Losing Control of Ourselves

I’m writing this on the same day that an incident happened in a Spur between two angry parents which subsequently exploded and went viral across social media. At this risk of this coming across as a sort of Zen advice piece, I thought I’d give a couple of my thoughts on this incident and the wider trend I see. Ignoring the whole black/white, male/female thing, if that’s even possible for some, what struck me was the following:

When I saw that this happened in the greater Johannesburg area I just ruefully nodded about it. I’m seeing with my own eyes how we’re becoming worse at controlling anger. Whether it’s in the traffic, on Twitter or in this case, in restaurants. People are just . . . angry. I’ve seen similar situations to this play out across Johannesburg in my five years here, and it’s not correlated with ethnicity or gender clashes. I see it more as a chronic failure of emotional intelligence. People seem to have a very hard time controlling their emotions and it’s like so many people have this simmering fury under the surface constantly threatening to boil over. They’re happy to go on raging tirades in public at the smallest of differences with someone. I used to think this was a Joburg thing, and although I think it is worse in a bigger city it’s something that occurs all across South Africa. I’ve see videos of Port Elizabeth people fist fighting in the street over a road rage incident in which not a single car was scraped or touched. The friendly city eh?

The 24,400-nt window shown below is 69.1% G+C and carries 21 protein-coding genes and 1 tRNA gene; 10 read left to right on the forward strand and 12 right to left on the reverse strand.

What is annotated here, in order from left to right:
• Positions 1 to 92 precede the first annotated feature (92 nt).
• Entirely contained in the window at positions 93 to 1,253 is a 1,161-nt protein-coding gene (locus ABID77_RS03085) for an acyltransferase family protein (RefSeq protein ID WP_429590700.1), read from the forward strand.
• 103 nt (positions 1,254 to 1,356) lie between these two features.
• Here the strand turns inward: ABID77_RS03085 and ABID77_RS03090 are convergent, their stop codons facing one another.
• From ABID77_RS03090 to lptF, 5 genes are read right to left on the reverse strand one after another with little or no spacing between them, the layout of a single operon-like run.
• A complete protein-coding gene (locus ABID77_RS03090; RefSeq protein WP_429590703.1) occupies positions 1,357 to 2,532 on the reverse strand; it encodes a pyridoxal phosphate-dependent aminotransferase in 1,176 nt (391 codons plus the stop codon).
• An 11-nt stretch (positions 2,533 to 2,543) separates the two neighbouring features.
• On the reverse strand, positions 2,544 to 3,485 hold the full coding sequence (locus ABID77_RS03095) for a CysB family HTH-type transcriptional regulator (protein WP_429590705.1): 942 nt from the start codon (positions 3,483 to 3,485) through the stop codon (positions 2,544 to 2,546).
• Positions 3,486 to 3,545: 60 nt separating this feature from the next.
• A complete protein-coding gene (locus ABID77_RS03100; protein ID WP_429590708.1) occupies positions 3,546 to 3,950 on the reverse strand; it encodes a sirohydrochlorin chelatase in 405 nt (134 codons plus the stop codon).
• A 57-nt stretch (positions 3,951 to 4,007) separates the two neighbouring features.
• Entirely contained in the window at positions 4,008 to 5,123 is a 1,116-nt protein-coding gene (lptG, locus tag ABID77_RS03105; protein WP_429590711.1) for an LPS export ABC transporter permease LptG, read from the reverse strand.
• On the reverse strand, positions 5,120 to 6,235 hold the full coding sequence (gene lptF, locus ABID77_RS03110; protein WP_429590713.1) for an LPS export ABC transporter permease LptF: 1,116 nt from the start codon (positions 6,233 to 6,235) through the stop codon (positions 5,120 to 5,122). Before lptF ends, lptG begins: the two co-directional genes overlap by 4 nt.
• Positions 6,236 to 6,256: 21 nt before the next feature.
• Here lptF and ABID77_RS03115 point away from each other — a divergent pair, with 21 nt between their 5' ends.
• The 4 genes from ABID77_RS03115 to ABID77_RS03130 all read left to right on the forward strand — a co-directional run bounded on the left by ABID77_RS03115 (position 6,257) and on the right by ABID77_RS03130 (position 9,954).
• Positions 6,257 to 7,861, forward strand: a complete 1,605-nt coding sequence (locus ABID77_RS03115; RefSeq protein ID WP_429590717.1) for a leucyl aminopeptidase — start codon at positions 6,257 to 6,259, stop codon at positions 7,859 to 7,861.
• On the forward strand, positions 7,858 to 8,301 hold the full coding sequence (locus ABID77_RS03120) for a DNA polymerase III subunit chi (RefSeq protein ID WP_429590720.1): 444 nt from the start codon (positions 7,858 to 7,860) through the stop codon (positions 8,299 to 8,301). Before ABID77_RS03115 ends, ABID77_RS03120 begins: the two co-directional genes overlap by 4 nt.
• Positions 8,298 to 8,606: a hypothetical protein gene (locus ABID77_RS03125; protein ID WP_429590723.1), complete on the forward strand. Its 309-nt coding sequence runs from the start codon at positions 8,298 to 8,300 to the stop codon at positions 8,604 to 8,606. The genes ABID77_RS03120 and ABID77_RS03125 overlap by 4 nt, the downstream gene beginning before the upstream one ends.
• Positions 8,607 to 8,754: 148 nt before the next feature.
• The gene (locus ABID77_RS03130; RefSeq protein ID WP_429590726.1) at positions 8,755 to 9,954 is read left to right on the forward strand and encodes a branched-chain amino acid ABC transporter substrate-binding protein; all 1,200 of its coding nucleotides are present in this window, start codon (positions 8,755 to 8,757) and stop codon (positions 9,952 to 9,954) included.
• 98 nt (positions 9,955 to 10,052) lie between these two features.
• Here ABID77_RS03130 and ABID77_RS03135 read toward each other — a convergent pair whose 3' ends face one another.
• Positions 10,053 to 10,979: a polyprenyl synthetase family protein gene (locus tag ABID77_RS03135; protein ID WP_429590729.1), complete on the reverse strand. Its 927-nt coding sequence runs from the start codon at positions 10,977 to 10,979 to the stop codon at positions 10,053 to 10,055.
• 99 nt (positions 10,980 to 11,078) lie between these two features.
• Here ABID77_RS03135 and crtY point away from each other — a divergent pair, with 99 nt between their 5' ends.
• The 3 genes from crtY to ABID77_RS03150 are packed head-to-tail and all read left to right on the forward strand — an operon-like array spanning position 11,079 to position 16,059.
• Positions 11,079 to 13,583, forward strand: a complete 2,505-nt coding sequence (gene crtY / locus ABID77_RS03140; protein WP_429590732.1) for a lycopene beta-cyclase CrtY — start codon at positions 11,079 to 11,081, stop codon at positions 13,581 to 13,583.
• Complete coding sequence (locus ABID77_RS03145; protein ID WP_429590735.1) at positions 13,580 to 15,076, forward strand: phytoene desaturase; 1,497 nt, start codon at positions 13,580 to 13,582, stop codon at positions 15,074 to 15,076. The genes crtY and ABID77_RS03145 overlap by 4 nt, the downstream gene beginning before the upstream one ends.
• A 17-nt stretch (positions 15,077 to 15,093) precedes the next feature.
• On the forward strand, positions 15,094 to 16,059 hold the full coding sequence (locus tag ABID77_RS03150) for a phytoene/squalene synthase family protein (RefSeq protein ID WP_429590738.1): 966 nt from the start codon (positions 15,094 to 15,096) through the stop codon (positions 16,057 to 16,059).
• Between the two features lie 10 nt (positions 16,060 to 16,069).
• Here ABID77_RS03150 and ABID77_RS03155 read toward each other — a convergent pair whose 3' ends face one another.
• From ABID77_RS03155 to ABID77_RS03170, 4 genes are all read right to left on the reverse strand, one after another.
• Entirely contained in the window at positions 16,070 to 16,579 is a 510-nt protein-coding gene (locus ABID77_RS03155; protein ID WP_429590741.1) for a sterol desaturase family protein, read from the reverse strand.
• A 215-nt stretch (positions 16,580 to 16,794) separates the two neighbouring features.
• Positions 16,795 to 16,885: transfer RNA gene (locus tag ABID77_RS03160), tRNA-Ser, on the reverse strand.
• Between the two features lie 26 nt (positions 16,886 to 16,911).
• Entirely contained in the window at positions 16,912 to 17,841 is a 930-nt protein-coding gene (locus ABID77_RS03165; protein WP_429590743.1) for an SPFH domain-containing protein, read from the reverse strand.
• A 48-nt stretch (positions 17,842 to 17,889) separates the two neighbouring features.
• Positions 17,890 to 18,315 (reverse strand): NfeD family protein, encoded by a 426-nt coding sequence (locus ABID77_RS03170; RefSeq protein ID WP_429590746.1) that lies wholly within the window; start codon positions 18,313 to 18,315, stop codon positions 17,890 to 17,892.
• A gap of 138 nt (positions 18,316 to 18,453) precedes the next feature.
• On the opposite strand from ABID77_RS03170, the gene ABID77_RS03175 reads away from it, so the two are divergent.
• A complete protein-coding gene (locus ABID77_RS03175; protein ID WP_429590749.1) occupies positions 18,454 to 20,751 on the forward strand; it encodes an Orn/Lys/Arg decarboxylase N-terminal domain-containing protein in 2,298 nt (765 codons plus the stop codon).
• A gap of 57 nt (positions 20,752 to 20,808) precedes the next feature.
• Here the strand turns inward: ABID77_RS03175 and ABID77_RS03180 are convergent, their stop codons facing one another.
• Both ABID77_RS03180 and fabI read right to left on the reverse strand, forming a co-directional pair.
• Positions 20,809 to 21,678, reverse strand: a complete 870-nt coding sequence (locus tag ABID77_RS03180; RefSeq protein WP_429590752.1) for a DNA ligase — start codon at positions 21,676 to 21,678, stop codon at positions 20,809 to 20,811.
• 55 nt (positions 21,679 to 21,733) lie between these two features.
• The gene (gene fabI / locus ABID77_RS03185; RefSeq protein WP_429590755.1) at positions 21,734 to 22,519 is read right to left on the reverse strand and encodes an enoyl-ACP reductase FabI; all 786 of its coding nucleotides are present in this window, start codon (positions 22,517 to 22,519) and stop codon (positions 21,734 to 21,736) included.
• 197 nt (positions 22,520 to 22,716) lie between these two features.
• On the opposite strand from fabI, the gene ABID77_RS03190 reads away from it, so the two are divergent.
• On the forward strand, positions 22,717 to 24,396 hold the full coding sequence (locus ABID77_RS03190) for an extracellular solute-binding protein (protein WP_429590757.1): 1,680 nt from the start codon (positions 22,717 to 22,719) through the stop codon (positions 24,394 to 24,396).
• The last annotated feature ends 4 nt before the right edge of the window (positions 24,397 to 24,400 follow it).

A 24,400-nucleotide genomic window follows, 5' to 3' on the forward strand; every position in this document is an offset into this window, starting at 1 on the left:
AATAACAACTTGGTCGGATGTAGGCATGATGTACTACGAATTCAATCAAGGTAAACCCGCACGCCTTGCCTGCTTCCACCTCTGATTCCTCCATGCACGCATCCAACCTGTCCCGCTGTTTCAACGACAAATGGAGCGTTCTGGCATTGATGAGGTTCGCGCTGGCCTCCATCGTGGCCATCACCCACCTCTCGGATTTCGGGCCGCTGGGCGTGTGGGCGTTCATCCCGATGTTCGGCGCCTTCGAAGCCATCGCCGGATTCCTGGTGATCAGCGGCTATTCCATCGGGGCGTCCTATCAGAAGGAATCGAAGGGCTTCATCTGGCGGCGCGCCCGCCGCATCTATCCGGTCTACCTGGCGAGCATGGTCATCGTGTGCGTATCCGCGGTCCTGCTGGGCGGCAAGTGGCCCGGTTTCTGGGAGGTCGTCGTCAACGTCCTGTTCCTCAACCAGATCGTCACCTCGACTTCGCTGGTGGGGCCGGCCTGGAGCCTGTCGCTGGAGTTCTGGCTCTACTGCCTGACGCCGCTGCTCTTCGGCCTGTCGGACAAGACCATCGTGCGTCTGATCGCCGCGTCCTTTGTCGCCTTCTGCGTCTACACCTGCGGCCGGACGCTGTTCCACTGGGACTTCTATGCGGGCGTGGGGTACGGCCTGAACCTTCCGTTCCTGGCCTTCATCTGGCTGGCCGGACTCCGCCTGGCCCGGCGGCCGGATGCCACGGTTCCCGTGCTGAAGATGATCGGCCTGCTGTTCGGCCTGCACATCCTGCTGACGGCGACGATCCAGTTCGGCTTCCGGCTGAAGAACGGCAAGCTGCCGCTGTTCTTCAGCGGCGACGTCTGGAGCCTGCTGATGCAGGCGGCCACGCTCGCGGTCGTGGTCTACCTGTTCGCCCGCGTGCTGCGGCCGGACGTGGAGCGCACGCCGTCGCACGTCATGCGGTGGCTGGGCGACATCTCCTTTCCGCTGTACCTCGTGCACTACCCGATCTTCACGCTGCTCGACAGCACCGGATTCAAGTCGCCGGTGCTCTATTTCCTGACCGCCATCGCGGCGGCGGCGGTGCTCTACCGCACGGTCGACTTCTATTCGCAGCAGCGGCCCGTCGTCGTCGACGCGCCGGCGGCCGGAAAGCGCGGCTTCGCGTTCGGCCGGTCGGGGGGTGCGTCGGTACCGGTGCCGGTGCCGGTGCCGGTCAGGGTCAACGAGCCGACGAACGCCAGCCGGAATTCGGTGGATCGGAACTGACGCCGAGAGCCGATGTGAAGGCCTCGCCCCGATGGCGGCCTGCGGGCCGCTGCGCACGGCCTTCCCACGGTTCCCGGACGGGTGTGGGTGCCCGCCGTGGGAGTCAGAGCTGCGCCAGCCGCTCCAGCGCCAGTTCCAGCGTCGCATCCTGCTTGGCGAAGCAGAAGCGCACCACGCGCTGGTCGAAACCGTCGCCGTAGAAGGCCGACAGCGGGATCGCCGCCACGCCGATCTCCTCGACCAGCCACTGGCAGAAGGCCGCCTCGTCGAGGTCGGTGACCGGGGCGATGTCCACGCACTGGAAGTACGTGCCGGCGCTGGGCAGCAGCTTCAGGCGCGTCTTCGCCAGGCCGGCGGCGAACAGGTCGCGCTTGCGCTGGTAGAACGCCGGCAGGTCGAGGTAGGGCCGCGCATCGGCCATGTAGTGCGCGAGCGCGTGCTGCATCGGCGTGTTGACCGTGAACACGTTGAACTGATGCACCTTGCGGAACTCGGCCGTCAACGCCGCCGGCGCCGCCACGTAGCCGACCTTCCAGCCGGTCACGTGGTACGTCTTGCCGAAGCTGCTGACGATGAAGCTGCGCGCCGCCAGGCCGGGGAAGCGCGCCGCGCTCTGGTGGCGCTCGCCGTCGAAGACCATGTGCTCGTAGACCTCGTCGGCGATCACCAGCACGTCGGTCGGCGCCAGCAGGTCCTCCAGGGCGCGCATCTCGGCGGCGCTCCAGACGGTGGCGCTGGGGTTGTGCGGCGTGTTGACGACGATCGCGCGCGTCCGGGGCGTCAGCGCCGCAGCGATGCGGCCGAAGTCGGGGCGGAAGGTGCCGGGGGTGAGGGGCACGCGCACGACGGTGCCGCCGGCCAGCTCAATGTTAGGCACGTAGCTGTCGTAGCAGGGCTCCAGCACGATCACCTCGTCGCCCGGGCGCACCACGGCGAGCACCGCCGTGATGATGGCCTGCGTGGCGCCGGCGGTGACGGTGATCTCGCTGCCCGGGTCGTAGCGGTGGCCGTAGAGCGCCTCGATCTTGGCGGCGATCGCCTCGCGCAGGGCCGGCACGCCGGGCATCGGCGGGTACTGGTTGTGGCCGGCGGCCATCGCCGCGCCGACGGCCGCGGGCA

As a fairly new parent, the one thing I know more than anything is that the example you set is more important than any teaching, advice or instruction you give a child. Unfortunately the example being set in this particular Spur was deplorable. What is even more unfortunate however, is that this isn’t an isolated incident. Our lack of calm, self-reflection and self-awareness is busy spilling over in a new generation, and we only have ourselves to blame for being a fuming, impatient society constantly on edge with each other, and possibly with ourselves. Is this a symptom of a world that’s become tougher, scarier and more demanding? Or is the general emotional capacity of society in general regressing?

As parents, we are the leaders of our families. Perhaps then we need to remember that leaders who do not have control of their own feelings and reactions, and act as creatures of emotion rather than reason, will get very little respect, from a child at home or from an employee in the workplace.

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